KKR & Co. Inc. (KKR, Financial) is one of the largest private equity companies in the world with a staggering $519 billion in assets under management. The private equity sphere is punctuated by outperformance (16% to 20% returns) over the past 20 years, compared to the public markets (around 9%), according to data from the private equity barometer.
In this analysis, I will break down one of the greatest publicly traded private equity companies. Let's dive in.
KKR’s business model involves identifying private companies with value uplift potential through strategic initiatives, operational improvements and growth strategies. The company has access to a global network of experts across various industries to help execute on the actions. This is generally done over a short three- to five-year value creation period, though some investments are held longer.
Generally an “exit plan” is set up prior to a company purchase. This identifies opportunities to realize gains either through the enabling of one of its portfolio companies to be acquired or taking the company public via an initial public offering. The private equity firm can also implement “financial engineering” such as a recapitalization. This involves restructuring the debt-to-equity structure. The company can then use debt to pay out distributions (dividends) to itself and investors without needing to exit the entire investment.
Capital raising and investment areas
Generally, KKR raises its capital from a variety of institutional investors, which include pension funds, university endowments and sovereign wealth funds. These investors then invest via a limited partnership across a specific fund. For example, KKR’s funds include a tech growth fund, a health care fund, an industrial fund and many more. This is generally split between the U.S. as well as Europe and Asia.
The company is also a large investor in real estate, which involves purchasing, managing and developing physical properties, in addition to renewable energy infrastructure projects. Credit and debt is also a service KKR invests in via corporate loans, distressed debt, high-yield bonds and much more. For example, in August, the company purchased a $373 million portfolio of auto loans from Synovus Bank. KKR earns a fee based on assets under management, which is based on a percentage of total capital committed.
KKR reported strong financial results for the second quarter of 2023. Its revenue of $4.5 billionrose by 40% sequentially. This is an incredible result given the tough economic environment. A large portion of this revenue ($3 billion) looks to have been driven by interest paid on its asset under management. The company has felt the benefit of this as interest rates have risen.
Its management fees captured in the quarter was $749 million, with capital markets generating approximately $150 million in revenue. Overall fee-related revenue was $967 million, up 25% year over year. Fee-related revenue was $967 million. This was up 7% from last quarter and up 25% year over year. KKR’s fee-related earnings were $602 million at a healthy 62% FRE margin, which is one of the highest in the industry.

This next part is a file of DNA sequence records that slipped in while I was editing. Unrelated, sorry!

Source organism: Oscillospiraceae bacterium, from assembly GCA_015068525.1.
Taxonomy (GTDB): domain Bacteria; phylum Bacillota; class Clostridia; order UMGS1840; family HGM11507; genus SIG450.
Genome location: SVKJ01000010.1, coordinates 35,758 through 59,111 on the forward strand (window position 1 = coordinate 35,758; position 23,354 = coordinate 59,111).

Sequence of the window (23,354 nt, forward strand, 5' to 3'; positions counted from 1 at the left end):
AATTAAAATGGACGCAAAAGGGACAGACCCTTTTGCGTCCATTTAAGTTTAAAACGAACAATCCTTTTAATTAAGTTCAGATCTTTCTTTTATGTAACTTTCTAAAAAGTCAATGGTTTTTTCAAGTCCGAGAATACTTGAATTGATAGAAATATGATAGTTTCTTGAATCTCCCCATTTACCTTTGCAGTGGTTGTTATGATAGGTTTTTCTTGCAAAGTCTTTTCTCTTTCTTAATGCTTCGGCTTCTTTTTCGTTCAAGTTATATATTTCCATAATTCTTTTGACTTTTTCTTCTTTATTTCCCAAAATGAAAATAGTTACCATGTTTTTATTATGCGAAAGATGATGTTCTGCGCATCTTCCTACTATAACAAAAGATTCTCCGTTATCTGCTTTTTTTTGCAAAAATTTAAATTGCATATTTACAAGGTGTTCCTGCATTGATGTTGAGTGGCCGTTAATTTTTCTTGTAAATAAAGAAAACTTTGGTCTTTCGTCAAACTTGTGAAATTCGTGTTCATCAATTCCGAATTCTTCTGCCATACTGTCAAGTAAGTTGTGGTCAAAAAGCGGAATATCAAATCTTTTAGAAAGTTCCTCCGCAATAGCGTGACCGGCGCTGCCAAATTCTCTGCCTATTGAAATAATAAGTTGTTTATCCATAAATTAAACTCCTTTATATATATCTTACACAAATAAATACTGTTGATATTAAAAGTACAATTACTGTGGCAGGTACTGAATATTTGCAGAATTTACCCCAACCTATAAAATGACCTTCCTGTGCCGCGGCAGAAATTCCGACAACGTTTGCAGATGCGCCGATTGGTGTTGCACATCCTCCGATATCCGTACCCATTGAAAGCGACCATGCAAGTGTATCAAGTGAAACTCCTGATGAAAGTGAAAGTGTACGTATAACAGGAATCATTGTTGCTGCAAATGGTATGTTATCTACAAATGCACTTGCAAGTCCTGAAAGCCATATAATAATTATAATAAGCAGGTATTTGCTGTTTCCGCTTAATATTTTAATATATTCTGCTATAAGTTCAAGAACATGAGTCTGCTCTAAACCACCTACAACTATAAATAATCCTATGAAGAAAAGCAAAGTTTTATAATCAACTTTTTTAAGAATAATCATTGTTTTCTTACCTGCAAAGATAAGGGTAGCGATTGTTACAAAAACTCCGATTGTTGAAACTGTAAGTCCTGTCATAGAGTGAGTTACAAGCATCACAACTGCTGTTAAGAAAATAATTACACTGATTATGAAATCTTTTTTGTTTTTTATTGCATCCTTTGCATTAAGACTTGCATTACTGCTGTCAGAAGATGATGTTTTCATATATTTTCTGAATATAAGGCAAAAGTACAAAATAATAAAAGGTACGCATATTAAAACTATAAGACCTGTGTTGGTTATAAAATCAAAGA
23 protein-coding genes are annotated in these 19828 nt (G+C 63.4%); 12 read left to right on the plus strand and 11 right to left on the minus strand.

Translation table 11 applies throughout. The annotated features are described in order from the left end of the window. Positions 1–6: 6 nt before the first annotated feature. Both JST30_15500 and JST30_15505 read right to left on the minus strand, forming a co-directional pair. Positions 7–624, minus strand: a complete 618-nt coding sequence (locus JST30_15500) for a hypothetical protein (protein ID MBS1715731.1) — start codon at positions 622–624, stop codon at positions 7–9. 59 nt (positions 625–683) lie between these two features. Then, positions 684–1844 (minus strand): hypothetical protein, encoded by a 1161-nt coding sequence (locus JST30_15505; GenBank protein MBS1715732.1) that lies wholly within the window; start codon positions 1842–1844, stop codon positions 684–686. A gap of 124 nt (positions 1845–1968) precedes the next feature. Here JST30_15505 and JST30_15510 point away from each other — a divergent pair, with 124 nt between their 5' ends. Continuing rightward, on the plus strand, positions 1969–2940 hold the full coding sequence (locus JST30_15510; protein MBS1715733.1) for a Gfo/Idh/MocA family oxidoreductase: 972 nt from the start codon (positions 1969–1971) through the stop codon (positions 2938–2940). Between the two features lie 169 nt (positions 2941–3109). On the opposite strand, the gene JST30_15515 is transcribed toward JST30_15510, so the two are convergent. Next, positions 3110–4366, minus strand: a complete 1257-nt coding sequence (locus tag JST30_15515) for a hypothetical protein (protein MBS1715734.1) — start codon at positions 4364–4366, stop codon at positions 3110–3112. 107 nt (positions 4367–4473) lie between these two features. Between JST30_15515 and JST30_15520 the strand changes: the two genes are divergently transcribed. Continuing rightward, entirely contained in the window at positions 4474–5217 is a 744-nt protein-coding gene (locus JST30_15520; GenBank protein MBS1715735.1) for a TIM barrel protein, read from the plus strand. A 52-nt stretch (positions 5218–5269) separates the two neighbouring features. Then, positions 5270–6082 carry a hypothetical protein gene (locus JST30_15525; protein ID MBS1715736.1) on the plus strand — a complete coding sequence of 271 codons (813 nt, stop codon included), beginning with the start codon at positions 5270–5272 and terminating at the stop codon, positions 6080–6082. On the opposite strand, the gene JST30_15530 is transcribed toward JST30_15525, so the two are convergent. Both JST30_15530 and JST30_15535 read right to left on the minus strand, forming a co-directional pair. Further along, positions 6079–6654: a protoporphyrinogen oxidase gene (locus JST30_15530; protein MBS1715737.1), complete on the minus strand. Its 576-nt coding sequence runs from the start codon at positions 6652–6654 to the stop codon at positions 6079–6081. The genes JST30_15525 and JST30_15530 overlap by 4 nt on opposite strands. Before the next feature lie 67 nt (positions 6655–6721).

Performance of various segments
Its insurance segment generated $170 million in earnings, while its Global Atlantic brand continues to perform strong. During the second-quarter earnings call, management forecasted a solid return on equity of between 14% and 15%.
Its real estate portfolio did see its value decline by 11% over the trailing 12 months. This was expected due to the rise of remote working, which has impacted the value of office blocks, in addition to the higher mortgage servicing costs, which makes capital less readily available. A positive with KKR is it owns a number of cash-flowing properties in growing areas such as data centers, student housing, self-storage and rentals.
Despite the challenges, its capitalization rate has increased over the last 12 months. This is a figure derived as properties value divided by its net operating income. In this case, its NOI has grown, which has increased the overall cap rate. Infrastructure value increased by 10% year over year, driven by its inflation-hedged assets.
Investment performance and capital raised
KKR reported just a 2% year-over-year increase in its private equity portfolio value. A positive is its value has increased by 5% sequentially, which is not bad given the tough economic environment. If we zoom out, its internal rate of return for its flagship funds (Americas XII, Europe V and Asia IV) remains a solid 22%, which is fantastic given an investment in the MSCI world index has yielded a 9% return.
In the second quarter, KKR raised a further $13 billion in capital. This was driven by tapping into the lucrative private wealth market. The company has also continued to deploy its capital and invested a staggering $10 billion in the quarter across a variety of areas, from private equity to credit and even real estate.
KKR trades with a price-sales ratio of 9.54, which is cheaper than its five-year average. The stock also trades at a price-earnings ratio of 24, which is not really cheap, but, given the quality of the company, this is expected.
KKR is an extremely diversified and thriving fortress. Its internal rate of return has beaten the public markets most years and the company is in a strong position to continue to expand, especially in Asia. Private equity is still a lucrative asset class and given the volatility of public markets, it is not a surprise it continues to attract capital.